Huichol Mexican Mask

by Kassandra Ledesma, AD&A Museum Intern

"Seeing this piece in a museum collection as a work of art made me excited because I finally saw myself represented in a museum, something I have rarely experienced." 
Mexican, Huichol People, Huichol Mexican Mask, ca. 1930. Beads on carved wood, 9-6/8 x 8-3/8 x 5-6/8 in (22 x 18 x 14.5 cm). overall. Estate of Frances Garvin and Keith Julius Puccinelli, 2018.001.003. Art, Design & Architecture Museum; UC Santa Barbara. (Click image for larger view.)

Looking at this Huichol Mexican mask, what caught my eye instantly was the vibrant colors and unique shape of the piece. Seeing this piece in a museum collection as a work of art made me excited because I finally saw myself represented in a museum, something I have rarely experienced. I was anxious to see it in person and curious to see what I could learn about the culture from observing this piece.

The Huichol people were located in various areas of Mexico, specifically in parts of Jalisco, Eastern Nayarit, Southern Zacatecas, and Durango. Made by an unknown Huichol artist, the mask presented here exudes extreme detail and vibrant colors. From my study of the mask’s design and details, I present a few notable points about Huichol art and culture through observation of the material, construction, and design.

The materials used to construct the mask are carved wood and colored plastic beads. The technique used for the construction of the mask is both subtractive, seen through the removal of wood, and additive, from the addition of plastic beads for the designs. 

The facial composition of the mask leans more toward a male-looking visage, with protruding cheeks, a nose, lips, and a mustache. Rather than just illustrating these facial features directly on the mask, the artist decided to instead carve these features, making them pop out from the base, and later emphasizing them using the beads. It is unknown if the purpose of the mask is to be worn or used as decoration, but the artist carved two almost oblong-shaped holes on the mask where the eyes of the wearer would be. By doing so, the person wearing the mask would be able to see past the wood, effectively making the art object function as a mask. An interesting thing to note is that when looking at the mask from the front, the holes for the eyes are not visible. This is successfully done by carving the holes at a slight angle.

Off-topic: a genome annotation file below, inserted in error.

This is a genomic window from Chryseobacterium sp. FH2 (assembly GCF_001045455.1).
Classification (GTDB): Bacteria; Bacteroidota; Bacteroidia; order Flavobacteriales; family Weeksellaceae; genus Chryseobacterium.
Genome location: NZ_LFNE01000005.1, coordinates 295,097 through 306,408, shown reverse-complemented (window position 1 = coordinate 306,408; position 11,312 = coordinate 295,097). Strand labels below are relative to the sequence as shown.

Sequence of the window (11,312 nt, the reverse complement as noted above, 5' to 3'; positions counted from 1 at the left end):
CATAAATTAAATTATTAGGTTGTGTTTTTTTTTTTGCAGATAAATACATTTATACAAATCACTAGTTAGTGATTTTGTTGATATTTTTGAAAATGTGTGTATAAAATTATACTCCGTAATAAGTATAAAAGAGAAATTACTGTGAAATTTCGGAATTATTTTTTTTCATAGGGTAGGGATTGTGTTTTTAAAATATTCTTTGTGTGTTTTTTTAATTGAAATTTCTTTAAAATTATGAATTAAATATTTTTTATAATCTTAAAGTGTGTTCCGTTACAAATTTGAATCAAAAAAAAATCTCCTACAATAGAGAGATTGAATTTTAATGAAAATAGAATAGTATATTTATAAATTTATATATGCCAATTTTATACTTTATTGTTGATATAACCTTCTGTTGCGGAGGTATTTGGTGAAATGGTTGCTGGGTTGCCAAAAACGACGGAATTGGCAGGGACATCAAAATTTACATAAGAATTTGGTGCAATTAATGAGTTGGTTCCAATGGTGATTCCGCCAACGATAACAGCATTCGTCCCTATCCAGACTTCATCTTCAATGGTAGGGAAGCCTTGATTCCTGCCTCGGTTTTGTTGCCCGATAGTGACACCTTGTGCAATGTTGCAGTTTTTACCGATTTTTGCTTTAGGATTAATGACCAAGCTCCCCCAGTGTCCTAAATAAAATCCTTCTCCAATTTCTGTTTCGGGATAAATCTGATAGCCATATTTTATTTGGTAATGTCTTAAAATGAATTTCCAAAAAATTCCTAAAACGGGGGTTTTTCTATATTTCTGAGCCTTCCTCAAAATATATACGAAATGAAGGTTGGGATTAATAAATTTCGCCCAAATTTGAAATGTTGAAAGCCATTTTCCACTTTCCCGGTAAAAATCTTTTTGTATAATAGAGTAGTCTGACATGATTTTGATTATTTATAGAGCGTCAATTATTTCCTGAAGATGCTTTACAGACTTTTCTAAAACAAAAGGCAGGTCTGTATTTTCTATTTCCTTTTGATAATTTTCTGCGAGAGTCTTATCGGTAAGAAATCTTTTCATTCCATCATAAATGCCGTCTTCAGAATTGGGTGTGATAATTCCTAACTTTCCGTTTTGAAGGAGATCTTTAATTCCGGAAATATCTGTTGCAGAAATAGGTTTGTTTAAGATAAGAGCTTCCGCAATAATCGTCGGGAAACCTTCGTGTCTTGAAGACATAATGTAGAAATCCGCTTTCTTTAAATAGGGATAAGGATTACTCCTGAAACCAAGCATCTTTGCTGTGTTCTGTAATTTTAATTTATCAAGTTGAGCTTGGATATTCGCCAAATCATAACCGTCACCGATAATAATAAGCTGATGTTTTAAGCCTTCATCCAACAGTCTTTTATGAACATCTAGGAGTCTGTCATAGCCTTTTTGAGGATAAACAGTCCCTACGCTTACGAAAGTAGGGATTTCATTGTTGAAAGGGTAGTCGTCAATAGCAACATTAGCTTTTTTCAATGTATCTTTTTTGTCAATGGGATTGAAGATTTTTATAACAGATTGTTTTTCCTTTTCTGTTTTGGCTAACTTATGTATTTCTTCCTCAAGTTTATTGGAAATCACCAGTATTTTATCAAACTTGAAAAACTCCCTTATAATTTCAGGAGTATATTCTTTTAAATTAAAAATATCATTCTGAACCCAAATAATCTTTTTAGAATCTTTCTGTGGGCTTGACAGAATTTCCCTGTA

Covered in intricate designs, this mask showcases the Huichol art and craftsmanship. Decorated with many beads, the artist covered the entirety of the mask, leaving no wood exposed. Held together by what appears to be beeswax, each colored bead is placed onto the mask to form a specific image, both geometric and natural. The different colored beads placed side-by-side transform into animal, insect, and flower shapes. Alternating the colors brown and pink, the artist creates the illusion of textured hair in the mustache. These colors and the pattern are replicated in the location of where the eyebrows would be, giving the idea that this specific pattern used is supposed to be hair. The artist also forms eyelids using gray and light blue, and white and brown for eyes. With close observation, I noticed that each bead is placed in a uniform position, facing up in the same direction. Seeing this, there is no doubt that it was a very taxing and intricate process to complete and emphasizes the extensive work put into the construction of this mask. 

Art from Huichol People, courtesy of Casa Dolores, Santa Barbara. (Click image for larger view.)

This style and process of art are common in the Huichol culture. At the Casa Dolores museum located in downtown Santa Barbara, there is a vast collection of Mexican folk art. The museum presents a small number of Huichol art pieces that display the same style and technique used in the Huichol Mexican mask. This shows that the Huichol culture had a uniform and extremely detailed process of creating art.

Overall there is no doubt that the Huichol Mexican mask is an incredible piece to be seen. There is so much to find hidden throughout the mask because of its extreme details and beautiful colors. Its vibrant colors and unique concept allow people to acknowledge the amount of time and work the artist put into its creation. This mask is perfect for people to understand and find value in the fine craftsmanship of Huichol art. 


This blog post was written by Art, Design & Architecture Museum Intern Kassandra Ledesma, who interned with the Santa Barbara Museum of Art, Education Department. All photographs by author. Click to learn more about the AD&A Museum Internship Program: https://museum.ucsb.edu/learn/internship.

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